HYDE PARK — The city is taking it down a few decibels. Two new ordinances were brought to the floor at Wednesday’s City Council meeting that could make Hyde Park a little more quiet.
The first, an animal control mandate, would move dog runs closer to their owners and further away from their neighbors. If a dog barks excessively, the owner may be subject to a warning. If complaints continue, the owner may be subject to a citation from law enforcement.
Councilman Charles Wheeler said that residents often build dog runs on the edge of their property to avoid barking and bad smells, but that often puts the runs closer to the adjacent property.
Councilman Brent Kelly is concerned that the ordinance may be a challenge to enforce. “I don’t know how we would enforce or define this,” he said. “It’s so vague.”
The ordinance passed unanimously.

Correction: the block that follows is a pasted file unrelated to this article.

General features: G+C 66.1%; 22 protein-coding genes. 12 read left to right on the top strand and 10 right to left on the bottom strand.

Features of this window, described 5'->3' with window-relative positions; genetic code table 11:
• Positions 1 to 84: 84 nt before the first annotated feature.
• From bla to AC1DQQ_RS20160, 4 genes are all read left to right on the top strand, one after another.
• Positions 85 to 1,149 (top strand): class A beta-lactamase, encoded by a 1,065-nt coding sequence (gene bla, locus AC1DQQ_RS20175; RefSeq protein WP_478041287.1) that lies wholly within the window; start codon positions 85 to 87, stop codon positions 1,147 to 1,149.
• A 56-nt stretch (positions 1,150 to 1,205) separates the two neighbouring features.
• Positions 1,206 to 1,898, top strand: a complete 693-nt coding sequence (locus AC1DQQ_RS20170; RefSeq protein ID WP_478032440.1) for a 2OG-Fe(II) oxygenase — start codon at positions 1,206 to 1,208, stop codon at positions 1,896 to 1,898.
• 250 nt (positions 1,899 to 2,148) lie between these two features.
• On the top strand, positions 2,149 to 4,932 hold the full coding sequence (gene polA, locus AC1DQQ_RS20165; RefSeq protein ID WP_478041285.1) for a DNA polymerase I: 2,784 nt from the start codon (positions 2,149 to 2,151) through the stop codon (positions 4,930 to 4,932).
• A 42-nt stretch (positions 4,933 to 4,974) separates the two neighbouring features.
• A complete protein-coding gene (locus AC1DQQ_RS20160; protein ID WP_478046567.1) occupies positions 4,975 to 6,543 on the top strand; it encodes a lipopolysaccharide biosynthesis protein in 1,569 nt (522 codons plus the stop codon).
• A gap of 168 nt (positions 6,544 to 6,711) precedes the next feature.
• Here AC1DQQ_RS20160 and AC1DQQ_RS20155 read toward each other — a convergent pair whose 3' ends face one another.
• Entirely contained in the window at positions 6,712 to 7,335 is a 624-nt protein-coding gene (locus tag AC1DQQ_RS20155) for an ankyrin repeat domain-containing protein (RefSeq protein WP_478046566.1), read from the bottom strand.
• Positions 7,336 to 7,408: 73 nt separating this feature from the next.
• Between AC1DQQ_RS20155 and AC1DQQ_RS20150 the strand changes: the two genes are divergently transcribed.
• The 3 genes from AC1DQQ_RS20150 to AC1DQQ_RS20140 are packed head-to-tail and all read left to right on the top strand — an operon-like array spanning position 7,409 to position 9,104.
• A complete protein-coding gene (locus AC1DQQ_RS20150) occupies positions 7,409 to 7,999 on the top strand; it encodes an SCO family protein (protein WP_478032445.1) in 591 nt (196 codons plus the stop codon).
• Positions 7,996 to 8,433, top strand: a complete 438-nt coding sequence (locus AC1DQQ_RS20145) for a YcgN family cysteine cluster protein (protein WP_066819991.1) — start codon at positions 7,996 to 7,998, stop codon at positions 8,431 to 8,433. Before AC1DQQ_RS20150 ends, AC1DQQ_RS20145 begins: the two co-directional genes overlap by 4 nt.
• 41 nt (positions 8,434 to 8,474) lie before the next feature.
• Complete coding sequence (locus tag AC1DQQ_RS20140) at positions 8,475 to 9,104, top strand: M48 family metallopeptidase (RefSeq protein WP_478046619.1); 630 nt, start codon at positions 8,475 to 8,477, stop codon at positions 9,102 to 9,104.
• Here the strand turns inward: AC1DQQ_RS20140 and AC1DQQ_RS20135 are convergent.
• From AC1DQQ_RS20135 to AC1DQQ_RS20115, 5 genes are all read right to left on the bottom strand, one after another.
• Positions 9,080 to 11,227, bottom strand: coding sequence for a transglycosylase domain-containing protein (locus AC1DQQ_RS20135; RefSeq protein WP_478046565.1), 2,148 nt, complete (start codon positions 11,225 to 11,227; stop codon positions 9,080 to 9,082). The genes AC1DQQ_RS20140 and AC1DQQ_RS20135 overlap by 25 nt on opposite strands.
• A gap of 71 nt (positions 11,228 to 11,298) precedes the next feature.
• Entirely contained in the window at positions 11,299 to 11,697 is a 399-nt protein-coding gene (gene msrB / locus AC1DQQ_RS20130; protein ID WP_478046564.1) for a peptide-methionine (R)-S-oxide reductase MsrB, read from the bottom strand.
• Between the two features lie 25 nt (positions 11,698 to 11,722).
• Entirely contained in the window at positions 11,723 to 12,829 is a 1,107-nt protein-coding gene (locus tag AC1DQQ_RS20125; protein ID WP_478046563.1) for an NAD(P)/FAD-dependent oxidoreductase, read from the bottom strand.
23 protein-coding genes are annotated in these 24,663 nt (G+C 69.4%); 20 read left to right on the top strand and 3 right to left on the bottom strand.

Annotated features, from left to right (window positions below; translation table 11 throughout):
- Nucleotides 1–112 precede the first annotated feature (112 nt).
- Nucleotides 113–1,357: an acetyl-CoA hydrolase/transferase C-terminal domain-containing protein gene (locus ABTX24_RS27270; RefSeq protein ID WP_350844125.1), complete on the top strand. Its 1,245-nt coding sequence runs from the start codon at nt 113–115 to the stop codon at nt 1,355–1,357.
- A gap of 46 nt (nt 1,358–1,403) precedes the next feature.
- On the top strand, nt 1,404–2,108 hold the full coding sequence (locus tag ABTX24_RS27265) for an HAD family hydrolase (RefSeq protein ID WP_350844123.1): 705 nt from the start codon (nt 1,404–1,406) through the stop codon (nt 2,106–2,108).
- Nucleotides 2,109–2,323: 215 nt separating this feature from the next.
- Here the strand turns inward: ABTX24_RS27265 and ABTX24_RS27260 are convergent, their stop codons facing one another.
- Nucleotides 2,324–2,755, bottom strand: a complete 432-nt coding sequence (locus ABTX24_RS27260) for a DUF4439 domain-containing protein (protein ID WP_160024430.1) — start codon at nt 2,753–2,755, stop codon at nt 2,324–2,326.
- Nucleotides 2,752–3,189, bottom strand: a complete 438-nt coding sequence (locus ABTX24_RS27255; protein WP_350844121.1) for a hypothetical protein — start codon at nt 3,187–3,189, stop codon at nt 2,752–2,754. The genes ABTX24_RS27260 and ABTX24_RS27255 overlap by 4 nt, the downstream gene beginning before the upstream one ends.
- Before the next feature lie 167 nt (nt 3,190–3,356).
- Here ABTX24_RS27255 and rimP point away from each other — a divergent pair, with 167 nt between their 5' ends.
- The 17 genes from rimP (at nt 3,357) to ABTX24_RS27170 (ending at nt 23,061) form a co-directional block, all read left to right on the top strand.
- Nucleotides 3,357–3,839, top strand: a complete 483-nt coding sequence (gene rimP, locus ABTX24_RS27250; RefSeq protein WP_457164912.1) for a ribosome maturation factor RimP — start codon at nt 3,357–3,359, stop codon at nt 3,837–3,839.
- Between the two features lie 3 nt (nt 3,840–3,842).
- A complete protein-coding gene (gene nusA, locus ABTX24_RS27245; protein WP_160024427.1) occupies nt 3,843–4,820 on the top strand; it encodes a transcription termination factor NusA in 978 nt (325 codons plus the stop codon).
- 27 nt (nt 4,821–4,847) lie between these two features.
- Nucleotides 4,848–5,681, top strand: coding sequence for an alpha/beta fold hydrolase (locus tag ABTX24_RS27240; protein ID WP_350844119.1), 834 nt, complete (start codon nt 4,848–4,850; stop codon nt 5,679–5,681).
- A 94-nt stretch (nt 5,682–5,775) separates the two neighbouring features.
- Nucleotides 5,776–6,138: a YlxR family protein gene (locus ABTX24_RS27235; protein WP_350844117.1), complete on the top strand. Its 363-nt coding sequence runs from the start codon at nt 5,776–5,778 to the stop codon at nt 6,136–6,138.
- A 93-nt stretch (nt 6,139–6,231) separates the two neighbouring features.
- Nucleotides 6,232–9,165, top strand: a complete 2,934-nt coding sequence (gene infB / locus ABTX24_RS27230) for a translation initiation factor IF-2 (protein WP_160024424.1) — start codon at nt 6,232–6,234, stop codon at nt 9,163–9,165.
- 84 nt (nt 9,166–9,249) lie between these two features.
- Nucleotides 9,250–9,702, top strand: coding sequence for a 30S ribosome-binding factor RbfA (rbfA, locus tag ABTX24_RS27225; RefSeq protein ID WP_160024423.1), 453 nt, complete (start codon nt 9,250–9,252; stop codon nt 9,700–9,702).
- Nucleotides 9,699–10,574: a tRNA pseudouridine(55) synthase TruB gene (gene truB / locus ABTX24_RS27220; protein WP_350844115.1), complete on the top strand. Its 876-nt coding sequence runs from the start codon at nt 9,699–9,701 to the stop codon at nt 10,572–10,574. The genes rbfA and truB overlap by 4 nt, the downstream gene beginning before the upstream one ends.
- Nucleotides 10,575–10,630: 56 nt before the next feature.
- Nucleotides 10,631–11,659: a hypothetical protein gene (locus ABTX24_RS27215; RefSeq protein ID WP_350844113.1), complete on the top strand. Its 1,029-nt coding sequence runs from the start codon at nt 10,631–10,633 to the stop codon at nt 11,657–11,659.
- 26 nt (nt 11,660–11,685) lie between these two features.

A modification to the current noise ordinance may prohibit “repetitive” noises between 10 p.m. and 7 a.m. Between those times, residents and businesses may not produce excessive noise. When the ordinance was initially brought in a Planning and Zoning Commission meeting July 20, Commission Chairman Bret Randall said he had heard construction outside his home as early as 6 a.m.
The council voted to continue the ordinance and pass it at a later date, citing that they couldn’t define what “excessive” noise meant. “I think this needs more tweaking,” Wheeler said.
In other news, the council discussed the addition of Airgas, an industrial, medical and specialty gas company, to Hyde Park. John White represented Airgas at the Planning and Zoning Commission on Sept. 7 and presented renderings of what the building would look like, and the steps the AirGas would take to meet city regulations for a building permit.
Airgas has been trying to secure land adjacent to the Maverick store on Center Street but is waiting for final approval from the city before they begin planning. White claimed that Airgas does $4 million of sales out of its Logan branch, which would create a large tax revenue for Hyde Park. The council is concerned the building will look “industrial” and may not represent Hyde Park’s image.
The council said they would relay the issue back to the planning commission.